the number-driven life
Each morning when I sit behind the wheel of my car, I look at the odometer and do two things. First, I check to see what kind of poker hand I have. Second, I ask myself whether I will, today, drive through a palindrome. You know palindromes: numbers or words that read the same forwards as backwards, like "Ah, Satan sees Natasha," or 34643. Why should I care about a palindromic odometer reading? Why do I have an instant of irrational worry if, after dictating an operative note, the service tells me I've just dictated #341790? Superstition, you'll tell me, is fundamentally irrational. You might as well ask why I keep a hunk of wood in my pocket so that I'll always have something to knock on. (That's a joke. Not a good one, admittedly, but I'd rather you not think me a full bowl of Fruit Loops.) I'll cop to the knocking-on-wood being irrational. But the numbers? Baby, that's in the blood.
Imagine eleven-year-old me: a good-hearted, believing bar mitzvah-in-training, though not too good-hearted. Actually, I was a surly little bastard who resented the fact that all these Arcadians in my class were a full socioeconomic level above me, and they never let me forget it. Surliness is next to godliness (what, you never heard that one?) so my teachers (who inevitably pronounced my name Dog) frequently sent me to the library to, you know, soak up some Proverbial wisdom. That's where I discovered Chaim Potok's The Chosen, and through it, gematria.
Forget the Bible Code. The Jews got there a couple thousand years ahead of you guys. We've been crunching sentences into phrases, phrases into words, words into numbers, and numbers into even smaller numbers, because -- and I'm sure of this one -- we're not content to accept God's word at face value. You know that Biblical literalist bumper sticker, "God wrote it, I believe it, That ends it"? The Orthodox Jewish version would be, "God wrote it, now let's figure out what he really meant."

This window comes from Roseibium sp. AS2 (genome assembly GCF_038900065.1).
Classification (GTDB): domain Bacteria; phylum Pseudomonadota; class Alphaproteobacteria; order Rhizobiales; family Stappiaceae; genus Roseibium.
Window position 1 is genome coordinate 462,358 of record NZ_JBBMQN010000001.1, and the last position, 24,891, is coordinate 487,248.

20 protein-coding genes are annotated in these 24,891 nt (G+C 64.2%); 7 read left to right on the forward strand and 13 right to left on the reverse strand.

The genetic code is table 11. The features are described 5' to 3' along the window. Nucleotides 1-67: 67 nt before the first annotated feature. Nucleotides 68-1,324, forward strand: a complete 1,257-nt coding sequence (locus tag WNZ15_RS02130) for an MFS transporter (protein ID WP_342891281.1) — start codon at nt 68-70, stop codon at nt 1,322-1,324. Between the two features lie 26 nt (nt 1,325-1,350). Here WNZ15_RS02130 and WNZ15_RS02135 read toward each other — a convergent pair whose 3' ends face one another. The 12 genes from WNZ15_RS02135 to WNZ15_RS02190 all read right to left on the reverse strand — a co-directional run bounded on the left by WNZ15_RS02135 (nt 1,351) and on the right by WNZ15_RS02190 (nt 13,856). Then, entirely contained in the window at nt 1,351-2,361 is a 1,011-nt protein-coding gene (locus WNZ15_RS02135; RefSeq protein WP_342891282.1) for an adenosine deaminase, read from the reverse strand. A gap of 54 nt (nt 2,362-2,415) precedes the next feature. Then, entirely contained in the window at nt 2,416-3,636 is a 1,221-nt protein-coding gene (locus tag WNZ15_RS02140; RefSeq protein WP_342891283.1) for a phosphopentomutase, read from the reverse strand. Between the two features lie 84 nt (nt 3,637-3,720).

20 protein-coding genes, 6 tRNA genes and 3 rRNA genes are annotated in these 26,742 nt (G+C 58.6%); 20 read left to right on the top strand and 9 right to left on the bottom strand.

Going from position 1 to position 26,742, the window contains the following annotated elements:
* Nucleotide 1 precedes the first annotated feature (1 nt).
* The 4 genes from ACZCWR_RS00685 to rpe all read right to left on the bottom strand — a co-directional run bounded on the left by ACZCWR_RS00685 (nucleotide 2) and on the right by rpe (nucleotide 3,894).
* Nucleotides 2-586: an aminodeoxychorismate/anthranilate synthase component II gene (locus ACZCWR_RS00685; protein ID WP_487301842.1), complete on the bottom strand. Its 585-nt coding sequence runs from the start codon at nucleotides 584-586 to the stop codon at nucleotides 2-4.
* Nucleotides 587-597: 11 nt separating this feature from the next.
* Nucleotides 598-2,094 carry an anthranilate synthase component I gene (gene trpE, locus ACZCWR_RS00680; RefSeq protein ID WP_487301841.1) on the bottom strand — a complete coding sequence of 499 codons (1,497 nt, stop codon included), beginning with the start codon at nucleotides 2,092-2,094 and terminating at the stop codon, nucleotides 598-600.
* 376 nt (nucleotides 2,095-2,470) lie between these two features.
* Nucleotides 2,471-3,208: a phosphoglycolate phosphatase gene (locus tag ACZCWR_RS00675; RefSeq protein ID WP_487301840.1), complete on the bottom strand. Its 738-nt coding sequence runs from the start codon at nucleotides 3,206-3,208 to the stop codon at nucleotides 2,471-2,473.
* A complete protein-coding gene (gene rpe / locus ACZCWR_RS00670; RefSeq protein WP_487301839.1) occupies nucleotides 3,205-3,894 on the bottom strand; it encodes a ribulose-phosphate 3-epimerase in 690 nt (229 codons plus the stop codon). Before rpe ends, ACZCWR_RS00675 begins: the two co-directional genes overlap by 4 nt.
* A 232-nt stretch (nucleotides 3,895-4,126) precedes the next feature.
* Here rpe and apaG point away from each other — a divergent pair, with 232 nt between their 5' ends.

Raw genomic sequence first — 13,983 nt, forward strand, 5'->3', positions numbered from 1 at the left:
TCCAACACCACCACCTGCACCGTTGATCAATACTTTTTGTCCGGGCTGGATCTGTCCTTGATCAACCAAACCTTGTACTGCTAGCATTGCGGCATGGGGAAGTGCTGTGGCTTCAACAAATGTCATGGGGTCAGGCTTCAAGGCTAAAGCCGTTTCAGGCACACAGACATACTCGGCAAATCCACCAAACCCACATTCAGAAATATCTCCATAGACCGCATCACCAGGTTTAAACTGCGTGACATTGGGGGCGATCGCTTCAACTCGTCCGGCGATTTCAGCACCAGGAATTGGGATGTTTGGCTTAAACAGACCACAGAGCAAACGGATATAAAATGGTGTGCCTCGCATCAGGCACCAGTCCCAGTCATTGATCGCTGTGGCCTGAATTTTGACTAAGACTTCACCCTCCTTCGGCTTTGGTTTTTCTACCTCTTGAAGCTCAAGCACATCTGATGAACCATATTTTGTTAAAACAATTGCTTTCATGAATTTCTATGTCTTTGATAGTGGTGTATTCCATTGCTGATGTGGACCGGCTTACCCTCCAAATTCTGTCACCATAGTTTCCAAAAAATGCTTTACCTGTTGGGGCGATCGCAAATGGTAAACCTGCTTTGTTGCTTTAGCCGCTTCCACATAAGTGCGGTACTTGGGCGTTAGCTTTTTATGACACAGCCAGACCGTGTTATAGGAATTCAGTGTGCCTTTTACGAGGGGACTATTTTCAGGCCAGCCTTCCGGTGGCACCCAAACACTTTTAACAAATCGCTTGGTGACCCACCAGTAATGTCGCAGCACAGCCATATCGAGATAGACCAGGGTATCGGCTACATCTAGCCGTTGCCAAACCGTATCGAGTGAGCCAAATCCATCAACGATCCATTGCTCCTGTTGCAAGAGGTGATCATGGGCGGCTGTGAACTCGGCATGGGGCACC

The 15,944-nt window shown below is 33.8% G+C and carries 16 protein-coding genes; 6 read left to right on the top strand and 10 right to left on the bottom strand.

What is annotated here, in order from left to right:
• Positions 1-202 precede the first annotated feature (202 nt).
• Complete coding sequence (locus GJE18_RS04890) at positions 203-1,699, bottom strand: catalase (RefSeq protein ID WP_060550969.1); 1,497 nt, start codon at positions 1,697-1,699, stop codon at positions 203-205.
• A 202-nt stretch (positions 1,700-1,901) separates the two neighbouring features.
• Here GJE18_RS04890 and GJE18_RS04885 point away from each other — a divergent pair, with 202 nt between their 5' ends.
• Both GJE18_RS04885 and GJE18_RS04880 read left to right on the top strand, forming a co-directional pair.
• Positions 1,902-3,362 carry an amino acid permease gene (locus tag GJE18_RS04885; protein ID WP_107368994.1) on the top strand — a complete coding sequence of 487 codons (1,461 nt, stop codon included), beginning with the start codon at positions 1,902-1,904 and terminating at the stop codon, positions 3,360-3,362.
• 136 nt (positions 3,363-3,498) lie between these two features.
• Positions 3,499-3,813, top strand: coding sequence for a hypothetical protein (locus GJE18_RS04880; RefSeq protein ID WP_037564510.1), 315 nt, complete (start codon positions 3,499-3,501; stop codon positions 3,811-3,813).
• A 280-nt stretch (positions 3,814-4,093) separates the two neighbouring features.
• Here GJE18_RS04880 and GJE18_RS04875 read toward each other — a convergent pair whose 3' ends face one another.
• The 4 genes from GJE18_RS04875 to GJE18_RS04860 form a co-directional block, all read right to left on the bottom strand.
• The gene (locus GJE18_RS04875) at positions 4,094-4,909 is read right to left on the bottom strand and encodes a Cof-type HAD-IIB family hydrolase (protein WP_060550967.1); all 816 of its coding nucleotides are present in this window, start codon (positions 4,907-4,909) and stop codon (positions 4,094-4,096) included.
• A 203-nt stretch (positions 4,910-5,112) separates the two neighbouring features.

The only thing I remember from The Chosen was the gematria -- the way the rabbi wowed his Hasidic congregation with wild feats of numerical prestidigitation. If I remember correctly, someone comments to the protag that the rabbi's math is all wrong, but no one ever cared. And, the funny thing was, I didn't care either, because the idea of parsing the Torah into numbers that had meaning struck me as unbearably attractive.
I invite you now to delve into that wellspring of knowledge which has given a spiritual enema to Britney Spears, Demi Moore, and (the archetype of all Judaically born-again celebs*) Madonna: kabbalah. For gematria is, in fact, the mathematics of kabbalah. Here's that website again: The Art of Gematria.
So: is this stuff really in my blood, or did it merely get its teeth into me during my impressionable youth? I'm not sure. What I know -- what I feel -- is that numbers have a life beyond the abstract; that numerical functions have a foothold in reality that goes way beyond their graphical representation; that when we look at the world around us, we see a mathematical universe, or would see it, if only our senses didn't lie.
*Sammy Davis doesn't count. As far as I know, he really did become Jewish.